7 — iii. Mary 3 , b. abt. 16S8; m. (pub.) 
Apr. 28, 1706, Samuel Adams, 
son of Nathaniel and I ' 
(Dickinson) Adams. She died 
at Worcester, Mch. 5. 177- - 

8 — iv. Martha 3 , b. Mch. 3, 1691-2; d. 
Sept. 26, 1693. 



9 — v. Andrew 1 ," b. June 14, 1694. See 

10 — vi. Martha 1 , b. Apr. 28, 1696. 

11 — vii. Sarah 5 , b. Oct. 6, 1698; m. Feb. 11, 
1715-16 Richard Kimball, son of 
Richard and Sarah (Wells) Kim- 
ball. She d. 

12 — viii. Elizabeth 3 .. She was under 
guardianship of Robert Kinsman 
her brother-in-law, Dec. 22, 1718. 
He was discharged, Oct. 2S, 1722. 
Charles Burleigh in "The Gene- 
alogy of the Burley or Burleigh 
Family gives a Jonathan b. 1702 
and adds a ?. 

James Birdley-, b. Feb. 10, 1650. 
He m. first Rebeckah Stace (Stacey), 
daughter of Thomas and Susanna (Wor- 
cester) Stace and granddaughter of the 
Rev. William Worcester of Salisbury. 
She was buried Oct. 21, 1686. (C. & 

Rec.) He m. second Elizabeth . He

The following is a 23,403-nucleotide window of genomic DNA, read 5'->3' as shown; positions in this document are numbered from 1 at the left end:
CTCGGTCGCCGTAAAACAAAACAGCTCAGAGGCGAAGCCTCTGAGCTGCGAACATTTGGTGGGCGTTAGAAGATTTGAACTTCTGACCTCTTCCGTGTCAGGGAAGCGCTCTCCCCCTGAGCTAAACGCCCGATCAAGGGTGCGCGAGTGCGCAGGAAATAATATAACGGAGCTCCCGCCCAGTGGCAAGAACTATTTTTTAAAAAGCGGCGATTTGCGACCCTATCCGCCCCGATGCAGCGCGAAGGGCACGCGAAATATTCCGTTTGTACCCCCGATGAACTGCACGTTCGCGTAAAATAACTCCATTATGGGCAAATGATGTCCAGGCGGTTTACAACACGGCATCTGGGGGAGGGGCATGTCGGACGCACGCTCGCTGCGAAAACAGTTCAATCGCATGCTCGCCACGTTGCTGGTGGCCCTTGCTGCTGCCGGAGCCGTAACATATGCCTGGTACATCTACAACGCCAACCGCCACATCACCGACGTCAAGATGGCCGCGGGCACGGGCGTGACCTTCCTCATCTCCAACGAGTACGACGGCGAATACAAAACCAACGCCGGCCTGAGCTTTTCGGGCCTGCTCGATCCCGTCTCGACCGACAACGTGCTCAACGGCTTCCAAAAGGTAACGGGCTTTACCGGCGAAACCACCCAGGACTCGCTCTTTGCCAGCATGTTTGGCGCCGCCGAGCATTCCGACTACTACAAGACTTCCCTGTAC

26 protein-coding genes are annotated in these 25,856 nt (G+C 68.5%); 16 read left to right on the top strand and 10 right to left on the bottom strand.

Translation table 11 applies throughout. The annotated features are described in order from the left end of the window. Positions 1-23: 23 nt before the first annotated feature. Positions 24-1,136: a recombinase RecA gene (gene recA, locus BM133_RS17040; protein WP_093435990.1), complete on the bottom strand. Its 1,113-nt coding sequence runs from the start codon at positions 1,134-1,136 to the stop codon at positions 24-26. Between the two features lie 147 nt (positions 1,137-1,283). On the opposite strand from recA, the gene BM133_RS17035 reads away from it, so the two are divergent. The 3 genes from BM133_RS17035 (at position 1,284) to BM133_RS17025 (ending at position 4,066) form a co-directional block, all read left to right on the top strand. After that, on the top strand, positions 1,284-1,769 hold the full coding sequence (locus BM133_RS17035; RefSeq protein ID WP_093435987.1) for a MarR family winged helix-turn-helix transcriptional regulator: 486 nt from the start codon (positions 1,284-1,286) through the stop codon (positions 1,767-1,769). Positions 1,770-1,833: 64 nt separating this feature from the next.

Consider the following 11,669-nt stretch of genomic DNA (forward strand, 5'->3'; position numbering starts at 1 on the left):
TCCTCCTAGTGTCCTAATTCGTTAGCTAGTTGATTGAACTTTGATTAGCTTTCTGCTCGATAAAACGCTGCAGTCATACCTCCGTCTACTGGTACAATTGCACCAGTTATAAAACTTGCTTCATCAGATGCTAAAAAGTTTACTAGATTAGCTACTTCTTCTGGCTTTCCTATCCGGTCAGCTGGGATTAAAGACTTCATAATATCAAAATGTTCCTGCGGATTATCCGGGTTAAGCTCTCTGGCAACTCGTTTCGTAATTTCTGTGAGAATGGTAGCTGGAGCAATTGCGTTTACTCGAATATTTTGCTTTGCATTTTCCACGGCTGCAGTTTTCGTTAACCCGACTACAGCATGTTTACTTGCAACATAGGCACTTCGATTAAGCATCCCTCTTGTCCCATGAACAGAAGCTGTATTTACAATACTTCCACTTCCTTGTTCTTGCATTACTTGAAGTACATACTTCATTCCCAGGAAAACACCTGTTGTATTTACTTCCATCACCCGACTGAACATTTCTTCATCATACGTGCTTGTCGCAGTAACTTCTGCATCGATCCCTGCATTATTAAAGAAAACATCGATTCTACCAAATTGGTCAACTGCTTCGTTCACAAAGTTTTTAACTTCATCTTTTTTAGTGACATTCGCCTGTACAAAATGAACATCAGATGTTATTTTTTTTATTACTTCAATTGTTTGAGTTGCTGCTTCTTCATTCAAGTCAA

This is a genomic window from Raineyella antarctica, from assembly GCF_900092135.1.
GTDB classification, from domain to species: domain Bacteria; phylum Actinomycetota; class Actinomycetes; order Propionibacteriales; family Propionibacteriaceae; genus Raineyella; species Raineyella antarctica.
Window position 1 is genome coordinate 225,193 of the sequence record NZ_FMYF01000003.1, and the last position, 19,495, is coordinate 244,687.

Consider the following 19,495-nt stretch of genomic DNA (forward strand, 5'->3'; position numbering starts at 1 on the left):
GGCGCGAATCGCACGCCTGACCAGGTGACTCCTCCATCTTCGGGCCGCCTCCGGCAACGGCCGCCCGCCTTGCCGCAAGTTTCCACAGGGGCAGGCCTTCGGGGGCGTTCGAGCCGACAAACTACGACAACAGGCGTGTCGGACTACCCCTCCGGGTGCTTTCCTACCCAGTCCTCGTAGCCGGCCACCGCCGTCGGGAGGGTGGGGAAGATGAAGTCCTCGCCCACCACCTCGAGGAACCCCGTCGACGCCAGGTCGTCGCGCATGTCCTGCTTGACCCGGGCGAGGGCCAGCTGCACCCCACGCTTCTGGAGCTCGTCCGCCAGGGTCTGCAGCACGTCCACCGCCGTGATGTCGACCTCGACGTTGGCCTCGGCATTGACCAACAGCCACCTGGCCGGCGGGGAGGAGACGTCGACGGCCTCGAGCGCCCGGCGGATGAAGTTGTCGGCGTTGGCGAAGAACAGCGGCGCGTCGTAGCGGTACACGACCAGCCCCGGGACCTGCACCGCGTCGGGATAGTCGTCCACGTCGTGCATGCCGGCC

removed to Exeter, X. H. and d. there in 

Children by Elizabeth: 
13 — i. William*, b. Ipswich, Feb. 27, 
1692-3. He went to Newmarket, 
N. H., and was there in 1746. 
14 — ii. Joseph 3 , b. Ipswich, Apr. 6, 1695 
Was a resident of Newmarket 
and Sanbornton, N. Ff. 
15 — iii. Thomas 3 , b. Ipswich, Apr. 5, 1697 

Removed to Epping, N. Ff. 
16 — iv. James 3 , b. Exeter, N. Ff., 1699. 

Moved to Newmarket, N. II. 
17 — v. Josiah 3 , b. 1 701: d. Newmarket 

N. H. 
18 — vi. Giles 3 , b. 1703. was in Exeter, later 
Newmarket, N. H. 


Andrew Burley 3 , b. June 14, 1694, 
was a justice of the Sessions Court and 
represented the town in the General Court 
in 1741-42. He inherited the homestead 
from his father. He was a member of the 
committee to repair the prison but died 
before the work was completed. His son 
Andrew was authorized to complete the 
work 1753. He m. (int.) 9th 91110. 17 17 
Lydia Pengry. She d. Aug. 25, 1736 ae. 

39 yrs. Hem. second Dec. o, 1738, int.) 

Hannah, probably Boardman. Hi^ will 
was dated Dec. 4. 1753. Inventory -kited 

Apr. 12, 1754 amounted to • 14:11. 

His wid. Hannah lived in the family man- 
sion after her husband's death and on her 
decease Andrew Jr. sold the estate in- 
cluding 1} aire of land to Captain John